A 5-year-old boy is brought to the clinic by his mother, who states he has had fever and swelling on both sides of his face for two days. She hasn't been able to get him to eat or drink much. He received his first MMR vaccine one year ago. Which of the following is the most likely cause of this child's condition?

Bacterial infection
Bacterial parotitis can present similarly, but is usually unilateral and less common in children than viral causes.
Mumps virus
Foreign body obstruction
Obstruction typically leads to acute salivary gland swelling but does not cause the same systemic features present here.
Autoimmune inflammation
Disorders like Sjögren Syndrome could affect parotid glands, but the timeline and acute nature with other systemic signs support a viral process.
Epstein-Barr virus
EBV (associated with infectious mononucleosis) can cause lymph node enlargement but not characteristic parotitis-like swelling.
Question 1 Explanation: 
This classic presentation points toward mumps parotitis – fever, bilateral parotid gland swelling, and occurring within a timeframe post-MMR vaccination (while vaccine effectiveness is high, it isn't 100%).
Question 2

A 24-year-old unvaccinated man presents to the urgent care center with fever, fatigue, and unilateral facial swelling that began two days ago. Physical examination reveals tender swelling of the right parotid gland and decreased salivation. Which of the following laboratory tests would be most helpful in confirming the diagnosis?

Serum amylase level
Elevated amylase can indicate pancreatitis and parotitis but doesn't differentiate the underlying etiology.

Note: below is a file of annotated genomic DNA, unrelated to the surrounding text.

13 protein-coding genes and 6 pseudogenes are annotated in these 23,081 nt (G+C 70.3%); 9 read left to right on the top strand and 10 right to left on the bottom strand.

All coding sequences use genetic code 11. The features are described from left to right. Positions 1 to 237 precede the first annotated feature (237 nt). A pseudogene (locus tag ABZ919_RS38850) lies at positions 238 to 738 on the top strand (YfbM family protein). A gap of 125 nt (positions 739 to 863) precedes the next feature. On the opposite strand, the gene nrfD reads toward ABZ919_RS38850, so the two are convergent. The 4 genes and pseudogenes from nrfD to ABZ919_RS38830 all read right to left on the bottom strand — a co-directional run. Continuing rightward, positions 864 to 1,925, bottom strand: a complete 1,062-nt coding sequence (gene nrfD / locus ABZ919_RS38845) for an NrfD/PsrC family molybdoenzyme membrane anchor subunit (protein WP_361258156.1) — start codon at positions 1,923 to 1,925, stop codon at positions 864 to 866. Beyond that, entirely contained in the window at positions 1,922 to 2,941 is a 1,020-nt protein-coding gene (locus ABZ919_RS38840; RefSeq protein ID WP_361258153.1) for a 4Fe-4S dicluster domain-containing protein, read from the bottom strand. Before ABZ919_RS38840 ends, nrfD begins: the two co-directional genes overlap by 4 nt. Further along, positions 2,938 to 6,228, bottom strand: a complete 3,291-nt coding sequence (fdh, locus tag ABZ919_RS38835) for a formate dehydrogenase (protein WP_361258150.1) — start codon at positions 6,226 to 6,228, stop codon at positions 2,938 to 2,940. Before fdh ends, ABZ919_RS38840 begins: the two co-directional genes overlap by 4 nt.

Mumps IgM antibodies
Complete blood count (CBC)
A CBC might show leukocytosis in viral infections but can also be nonspecific.
Epstein-Barr virus (EBV) titers
Testing for EBV (Mononucleosis) could be relevant for fever and fatigue but isn't a primary diagnostic tool specifically for parotitis.
Salivary gland ultrasound
Can aid in assessing gland structure and abscesses but wouldn't establish an acute viral infection definitively.
Question 2 Explanation: 
The mumps IgM antibody test is the most appropriate to confirm a diagnosis of mumps-related parotitis. This test detects IgM antibodies specific to the mumps virus, indicating a recent or current infection. While amylase elevation often suggests involvement of the salivary glands, it is not specific to viral parotitis.
Question 3

A 65-year-old woman with mumps parotitis receives appropriate supportive treatment at home. However, five days into her illness, she develops severe abdominal pain, nausea, and vomiting. The patient's new symptoms are most suggestive of which of the following complications of mumps?

While mumps can also lead to meningitis (aseptic meningitis being more common), it often presents with headache, stiff neck, and photophobia. It's less likely to manifest primarily with abdominal pain, nausea,
Orchitis (testicular inflammation) is a complication of mumps, particularly in post-pubertal males. It might cause lower abdominal pain but usually accompanied by pain and swelling of the testicles.
Mumps oophoritis (ovarian inflammation) can occur in females. While potentially causing pelvic or abdominal pain, the lack of other related symptoms like irregular periods or vaginal discharge make it less likely compared to pancreatitis.
Encephalitis is a less frequent but severe complication of mumps. Its primary symptoms are neurological – altered mental state, seizures, headaches – differing from the presentation focused on acute abdominal symptoms.
Question 3 Explanation: 
Pancreatitis can be a complication of mumps. Acute onset of abdominal pain, nausea, and vomiting in a known mumps infection should raise suspicion of pancreatic involvement.
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References: Merck Manual · UpToDate